Explore the work of underrated female painter Jean Cooke, whose work was overshadowed by that of her abusive husband, the painter John Bratby. This will be the first time her large-scale works will be publicly displayed since a year before her divorce from Bratby in 1977. It provides a timely look into her unusual hobby- ungardening, which mystically foreshadows the rise in rewilding across the UK as an attempt to attract wildlife back to rural areas. Catch glimpses of Cooke’s autobiographical portraits amid depictions of her semi-wild, overgrown gardens in Blackheath, London and her coastal cliff-top cottage in Sussex.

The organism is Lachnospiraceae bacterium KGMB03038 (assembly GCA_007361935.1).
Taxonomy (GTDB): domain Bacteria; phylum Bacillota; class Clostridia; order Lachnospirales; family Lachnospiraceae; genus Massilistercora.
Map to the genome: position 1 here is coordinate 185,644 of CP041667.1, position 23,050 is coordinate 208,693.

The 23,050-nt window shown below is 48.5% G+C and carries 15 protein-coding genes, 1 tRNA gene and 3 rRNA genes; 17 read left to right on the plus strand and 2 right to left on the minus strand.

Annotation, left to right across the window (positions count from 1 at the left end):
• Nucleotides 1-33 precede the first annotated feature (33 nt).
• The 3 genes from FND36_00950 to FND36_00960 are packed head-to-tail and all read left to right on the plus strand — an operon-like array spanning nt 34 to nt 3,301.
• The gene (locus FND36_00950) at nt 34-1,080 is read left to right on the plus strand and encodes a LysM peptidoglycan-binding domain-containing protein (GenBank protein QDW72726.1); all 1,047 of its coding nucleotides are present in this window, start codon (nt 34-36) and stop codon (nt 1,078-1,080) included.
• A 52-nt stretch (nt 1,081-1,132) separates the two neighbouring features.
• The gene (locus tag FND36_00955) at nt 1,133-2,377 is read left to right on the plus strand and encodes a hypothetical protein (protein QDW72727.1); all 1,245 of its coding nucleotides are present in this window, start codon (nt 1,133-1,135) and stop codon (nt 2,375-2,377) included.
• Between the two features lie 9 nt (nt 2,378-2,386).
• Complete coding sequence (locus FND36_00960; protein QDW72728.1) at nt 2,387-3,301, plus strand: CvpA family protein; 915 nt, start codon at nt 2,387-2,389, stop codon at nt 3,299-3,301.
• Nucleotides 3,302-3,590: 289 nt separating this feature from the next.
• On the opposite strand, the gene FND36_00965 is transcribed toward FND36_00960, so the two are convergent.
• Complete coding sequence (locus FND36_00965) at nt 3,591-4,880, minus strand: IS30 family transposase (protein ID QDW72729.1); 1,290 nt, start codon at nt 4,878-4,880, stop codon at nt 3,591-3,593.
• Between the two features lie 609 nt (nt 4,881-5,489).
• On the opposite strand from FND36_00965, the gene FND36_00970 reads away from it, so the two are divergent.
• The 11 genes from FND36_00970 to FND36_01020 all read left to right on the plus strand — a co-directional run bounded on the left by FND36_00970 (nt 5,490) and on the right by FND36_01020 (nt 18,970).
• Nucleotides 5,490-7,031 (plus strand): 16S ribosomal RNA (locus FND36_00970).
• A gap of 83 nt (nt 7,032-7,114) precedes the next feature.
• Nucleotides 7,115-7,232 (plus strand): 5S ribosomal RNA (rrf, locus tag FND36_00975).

Ungardening will be on at the Garden Museum from 19 July to 1 October. Sign up to their newsletter to be notified when tickets go on sale.

Pamela Singh, Chipko Tree Huggers of the Himalayas #4, 1994

Pamela Singh, Chipko Tree Huggers of the Himalayas #4, 1994

Pamela Singh's 'Chipko Tree Huggers of the Himalayas #4' (1994) will be shown at the Barbican from

Channel your inner revolutionary with RE/SISTERS, a look into women’s resistance against capitalism’s role in destroying our planet. As women’s rights are constantly eroded, so too is the health of our planet. Through a collection of art, film and photography from 50 international women and gender-non-conforming artists, RE/SISTERS shows that the links between environmental and gender injustice are inseparable and offers radical ecology and gender politics as remedies to our ever-deteriorating world. 

RE/SISTERS will show at the Barbican from 5 October to 14 January 2024. Tickets for will be available soon through their website.